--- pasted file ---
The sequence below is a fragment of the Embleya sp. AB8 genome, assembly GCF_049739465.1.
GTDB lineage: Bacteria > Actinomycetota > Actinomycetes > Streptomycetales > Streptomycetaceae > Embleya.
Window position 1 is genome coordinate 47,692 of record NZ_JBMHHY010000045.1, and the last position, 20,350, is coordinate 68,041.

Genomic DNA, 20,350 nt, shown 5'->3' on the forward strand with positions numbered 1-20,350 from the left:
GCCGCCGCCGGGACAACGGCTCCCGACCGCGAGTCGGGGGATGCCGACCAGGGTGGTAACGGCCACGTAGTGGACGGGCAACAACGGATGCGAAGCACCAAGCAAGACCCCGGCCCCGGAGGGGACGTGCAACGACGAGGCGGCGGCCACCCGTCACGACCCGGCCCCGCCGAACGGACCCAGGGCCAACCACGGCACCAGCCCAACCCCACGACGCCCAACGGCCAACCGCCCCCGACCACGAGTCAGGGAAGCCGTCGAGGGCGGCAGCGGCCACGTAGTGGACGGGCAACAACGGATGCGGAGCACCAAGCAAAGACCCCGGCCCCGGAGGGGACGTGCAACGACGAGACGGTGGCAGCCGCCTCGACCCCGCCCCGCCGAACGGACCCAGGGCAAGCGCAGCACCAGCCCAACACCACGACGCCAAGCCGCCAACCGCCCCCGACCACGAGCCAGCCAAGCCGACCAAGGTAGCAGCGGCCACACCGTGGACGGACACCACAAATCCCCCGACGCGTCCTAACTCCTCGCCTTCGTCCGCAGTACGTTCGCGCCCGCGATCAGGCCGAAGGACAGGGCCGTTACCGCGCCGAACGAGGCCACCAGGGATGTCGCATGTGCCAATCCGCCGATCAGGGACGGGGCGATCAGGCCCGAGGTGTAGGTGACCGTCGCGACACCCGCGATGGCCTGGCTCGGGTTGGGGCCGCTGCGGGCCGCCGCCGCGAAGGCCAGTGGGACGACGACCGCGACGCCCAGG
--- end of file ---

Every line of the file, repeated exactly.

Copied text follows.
The sequence below is a fragment of the Embleya sp. AB8 genome, assembly GCF_049739465.1.
GTDB lineage: Bacteria > Actinomycetota > Actinomycetes > Streptomycetales > Streptomycetaceae > Embleya.
Window position 1 is genome coordinate 47,692 of record NZ_JBMHHY010000045.1, and the last position, 20,350, is coordinate 68,041.

Genomic DNA, 20,350 nt, shown 5'->3' on the forward strand with positions numbered 1-20,350 from the left:
GCCGCCGCCGGGACAACGGCTCCCGACCGCGAGTCGGGGGATGCCGACCAGGGTGGTAACGGCCACGTAGTGGACGGGCAACAACGGATGCGAAGCACCAAGCAAGACCCCGGCCCCGGAGGGGACGTGCAACGACGAGGCGGCGGCCACCCGTCACGACCCGGCCCCGCCGAACGGACCCAGGGCCAACCACGGCACCAGCCCAACCCCACGACGCCCAACGGCCAACCGCCCCCGACCACGAGTCAGGGAAGCCGTCGAGGGCGGCAGCGGCCACGTAGTGGACGGGCAACAACGGATGCGGAGCACCAAGCAAAGACCCCGGCCCCGGAGGGGACGTGCAACGACGAGACGGTGGCAGCCGCCTCGACCCCGCCCCGCCGAACGGACCCAGGGCAAGCGCAGCACCAGCCCAACACCACGACGCCAAGCCGCCAACCGCCCCCGACCACGAGCCAGCCAAGCCGACCAAGGTAGCAGCGGCCACACCGTGGACGGACACCACAAATCCCCCGACGCGTCCTAACTCCTCGCCTTCGTCCGCAGTACGTTCGCGCCCGCGATCAGGCCGAAGGACAGGGCCGTTACCGCGCCGAACGAGGCCACCAGGGATGTCGCATGTGCCAATCCGCCGATCAGGGACGGGGCGATCAGGCCCGAGGTGTAGGTGACCGTCGCGACACCCGCGATGGCCTGGCTCGGGTTGGGGCCGCTGCGGGCCGCCGCCGCGAAGGCCAGTGGGACGACGACCGCGACGCCCAGG